The standards body behind Wi-Fi, the Wi-Fi Alliance, is now beginning to certify products using its next-generation of security protocol, WPA3.
Announced in January 2018, the new protocol is the first update since 2004.
WPA3 adds several new features to improve the former protocol, WPA2, which uses encryption to guard against man-in-the-middle attacks, but is vulnerable to hardware-level attacks and password vulnerabilities.
WPA3-Personal, the consumer version of the protocol, promises extra protection against brute force password cracking, including more resilient, password-based authentication even when users choose insecure passwords.
One of the features protects against offline password-guessing, wherein a hacker might capture data from your Wi-Fi connection, bring it to a private computer and brute force a password. WPA3 renders offline data useless, requiring the hacker to be present with the Wi-Fi device when they guess.
There’s also forward secrecy, which makes it so that an attacker who captures an encrypted Wi-Fi transmission and cracks the password can only see current information, not older data.
As for enterprise, the Alliance says WPA3 provides the equivalent of 192-bit cryptographic strength, which refers to the security key length — 192 bits. This cryptographic strength meets requirements for high-level government work.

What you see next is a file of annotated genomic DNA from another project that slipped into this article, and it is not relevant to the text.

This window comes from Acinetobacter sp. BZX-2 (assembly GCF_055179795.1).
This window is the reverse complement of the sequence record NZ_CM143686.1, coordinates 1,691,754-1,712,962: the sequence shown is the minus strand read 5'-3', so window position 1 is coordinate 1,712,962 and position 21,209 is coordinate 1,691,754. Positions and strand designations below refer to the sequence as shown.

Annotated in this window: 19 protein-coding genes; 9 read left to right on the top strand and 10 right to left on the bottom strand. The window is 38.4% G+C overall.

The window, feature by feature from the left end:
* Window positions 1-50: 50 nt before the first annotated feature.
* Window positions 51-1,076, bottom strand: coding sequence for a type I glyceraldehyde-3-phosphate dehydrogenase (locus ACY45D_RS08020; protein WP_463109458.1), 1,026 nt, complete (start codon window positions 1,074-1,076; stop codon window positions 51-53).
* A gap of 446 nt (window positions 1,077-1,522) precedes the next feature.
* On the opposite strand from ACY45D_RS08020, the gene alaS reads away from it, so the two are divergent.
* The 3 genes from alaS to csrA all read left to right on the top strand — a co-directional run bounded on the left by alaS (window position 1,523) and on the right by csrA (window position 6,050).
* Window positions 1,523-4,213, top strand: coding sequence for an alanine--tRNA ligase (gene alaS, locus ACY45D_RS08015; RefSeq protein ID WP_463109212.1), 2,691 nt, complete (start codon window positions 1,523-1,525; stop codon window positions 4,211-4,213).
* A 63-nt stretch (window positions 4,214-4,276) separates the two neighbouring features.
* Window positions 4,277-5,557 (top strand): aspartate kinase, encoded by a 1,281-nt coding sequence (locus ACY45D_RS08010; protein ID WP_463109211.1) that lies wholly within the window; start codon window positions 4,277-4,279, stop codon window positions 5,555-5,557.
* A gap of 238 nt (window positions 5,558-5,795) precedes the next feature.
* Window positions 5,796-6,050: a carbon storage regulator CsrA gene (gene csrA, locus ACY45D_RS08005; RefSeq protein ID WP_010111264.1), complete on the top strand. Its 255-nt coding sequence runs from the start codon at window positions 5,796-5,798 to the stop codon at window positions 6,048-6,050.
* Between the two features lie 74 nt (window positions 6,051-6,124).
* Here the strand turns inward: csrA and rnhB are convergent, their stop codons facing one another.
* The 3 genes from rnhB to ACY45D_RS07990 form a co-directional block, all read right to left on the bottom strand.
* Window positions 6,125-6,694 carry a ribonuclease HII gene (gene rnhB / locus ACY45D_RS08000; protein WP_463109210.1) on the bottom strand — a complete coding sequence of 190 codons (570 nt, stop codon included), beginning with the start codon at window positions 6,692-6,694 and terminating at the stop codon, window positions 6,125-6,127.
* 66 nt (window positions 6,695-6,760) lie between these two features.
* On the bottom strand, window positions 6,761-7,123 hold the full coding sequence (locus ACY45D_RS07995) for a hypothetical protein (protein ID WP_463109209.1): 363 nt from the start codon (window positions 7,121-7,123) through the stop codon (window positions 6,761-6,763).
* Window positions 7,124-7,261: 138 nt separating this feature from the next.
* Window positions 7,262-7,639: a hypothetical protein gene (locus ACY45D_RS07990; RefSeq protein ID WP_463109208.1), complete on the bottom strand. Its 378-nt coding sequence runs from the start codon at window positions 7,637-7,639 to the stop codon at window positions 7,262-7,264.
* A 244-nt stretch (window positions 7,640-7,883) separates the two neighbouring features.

Additionally, Wi-Fi Alliance is introducing Wi-Fi-certified Easy Connect, a program that makes it simpler to onboard Wi-Fi IoT devices with limited or no display interfaces while maintaining high security standards.
Further, there’s better guest access encryption. Wi-Fi networks like the ones at your local coffee shop or library, which are typically highly unsafe, gain individualized data encryption, meaning that even if the network is not protected by a password, your connection to the network will be encrypted.
WPA3 will maintain interoperability with WPA2 throughout the transition between the generations — meaning WPA2-certified devices and WPA3-certified devices will still work together — but the new protocol will become mandatory as adoption grows.
After a few years, WPA3 will become ubiquitous for new routers and devices — and all consumers will benefit from the new protections.